Like this post? Help us by sharing it!
Shikoku is the smallest of Japan’s four main islands, yet it has some of the country’s most beautiful sights. Much more rural than most parts of Japan, its lack of mega-cities and world-famous sights means that it is rarely included on holiday itineraries – but I strongly urge you to give it a thought! Here are a few reasons why…
1. Dogo Onsen
Thought to be Japan’s oldest bathhouse, Dogo Onsen is so old that it’s mentioned in the oldest book of Japanese classical history, the Nihon Shoki. It’s also rumoured to have been the inspiration behind Hayao Miyazaki’s animated masterpiece, Spirited Away, and it has special baths reserved just for the Japanese royal family. Don’t worry though – there are baths for commoners like ourselves too.
2. Kazurabashi vine bridges
Criss-crossing the Iya Valley, kazurabashi are bridges made of vines that were first built by samurai in the feudal era. These days, the bridges are rebuilt every three years and have steel cables hidden in the vines for safety (boo) but they’re still pretty heart-stopping to cross!
3. Matsuyama Castle
Matsuyama Castle is one of just a handful of feudal castles to have survived intact into the modern era, escaping earthquakes, fires and wartime bombing alike. In spring it is a fantastic cherry blossom spot, and thanks to its position on top of a hill, it has superb views of the city and the Seto Inland Sea.
4. Ritsurin Garden
Though it isn’t one of Japan’s official “top three gardens” (oh how the Japanese do like to rank things), many of us think that it should be. Set against the beautiful backdrop of Mount Shuin, this garden is a meticulously planned and manicured oasis of green created by the lords of Takamatsu in the early 17th century.
Only a couple of decades ago, Naoshima was just an unremarkable fishing island struggling to make ends meet. Then, in 1992, Benesse House opened its world-class art museum on the island, and the rest is history. Today, Naoshima is one of Japan’s most interesting and unusual destinations, with art exhibits spilling out onto beaches, into shrines, and occupying empty houses. The delightfully kitsch I Love Yuu bathhouse is a particular favourite of ours, while the Chichu Museum has a stunning collection of Monets.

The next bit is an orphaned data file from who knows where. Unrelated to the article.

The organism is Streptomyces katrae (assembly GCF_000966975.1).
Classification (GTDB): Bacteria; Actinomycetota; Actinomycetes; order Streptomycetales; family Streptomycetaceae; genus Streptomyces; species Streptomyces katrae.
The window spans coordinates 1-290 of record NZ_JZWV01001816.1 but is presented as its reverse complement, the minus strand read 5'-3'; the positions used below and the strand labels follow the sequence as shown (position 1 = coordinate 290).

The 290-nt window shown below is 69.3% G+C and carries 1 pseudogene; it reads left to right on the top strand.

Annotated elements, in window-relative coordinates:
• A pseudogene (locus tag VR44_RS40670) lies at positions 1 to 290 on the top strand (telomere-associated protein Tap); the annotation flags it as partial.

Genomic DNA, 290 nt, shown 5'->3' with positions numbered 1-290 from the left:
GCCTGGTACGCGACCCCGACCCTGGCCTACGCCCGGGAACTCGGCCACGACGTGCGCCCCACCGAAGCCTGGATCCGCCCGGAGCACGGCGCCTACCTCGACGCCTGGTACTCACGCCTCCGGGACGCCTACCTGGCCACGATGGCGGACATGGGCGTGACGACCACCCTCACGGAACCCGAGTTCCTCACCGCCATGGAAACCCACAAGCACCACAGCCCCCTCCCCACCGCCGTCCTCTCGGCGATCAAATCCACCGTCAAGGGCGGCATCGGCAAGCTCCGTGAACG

6. Shimanami Kaido
Linking Honshu main island with Shikoku via six tiny islands, the Shimanami Kaido is without doubt Japan’s most impressive cycle route. Crossing a series of bridges and snaking past tiny rural communities, this is a great way to explore a very different side of Japan and enjoy some fabulous views at the same time. No special equipment or training needed – just hire a bike and go. The U2 Cycle Hotel in Onomichi is a great place to start.
Shikoku is probably most famous abroad for its 88-temple pilgrimage, which is essentially the Buddhist answer to the Santiago de Compostela. The 1,200 kilometre loop is completed on foot, and pilgrims sleep in shukubo – or temple lodgings. Konpira-san (AKA Kotohira-gu) is one of these temples, and sits atop a hill at the end of 1,368 stone steps. The temple is dedicated to fishermen and seafarers, and has a fantastic view from the top – if you can make it! If you’re too lazy, you can pay some poor sods to carry you up the steps in a palanquin, though we would probably judge you for that to be honest.
8. Udon noodles
Every place in Japan has its own regional delicacies, and Shikoku is famous for udon noodles – they’re the thick kind. And if you’re not content with just eating them, you can have a lesson in making them too! Yum.
9. Canoeing on the Shimanto River
Japan’s not thought of as an adventure sports destination, but Shikoku has some of the most lovely countryside and is a great place to get out on an adventure. Canoeing on the Shimanto River will give you a different perspective on the countryside, and take you to some of the most wild and remote parts of the country.
10. Awa Odori
The city of Tokushima is the home of Awa Odori, Japan’s biggest dance festival. Over a million visitors flock to the festival every year to watch performers in traditional costume perform the “fool’s dance”, and partake of special festival food and drink. Held in August, this is a fantastic way to get a taste of Shikoku’s traditional culture – and get to know a few of the locals, who are always keen to make friends during the festive period.
Feeling inspired to visit Shikoku? Our Hidden Japan Small Group Tour explores many of the destinations mentioned here, under the guidance of an expert tour leader. If you prefer to travel independently, check out our Secrets of Shikoku Self-Guided Adventure for ideas.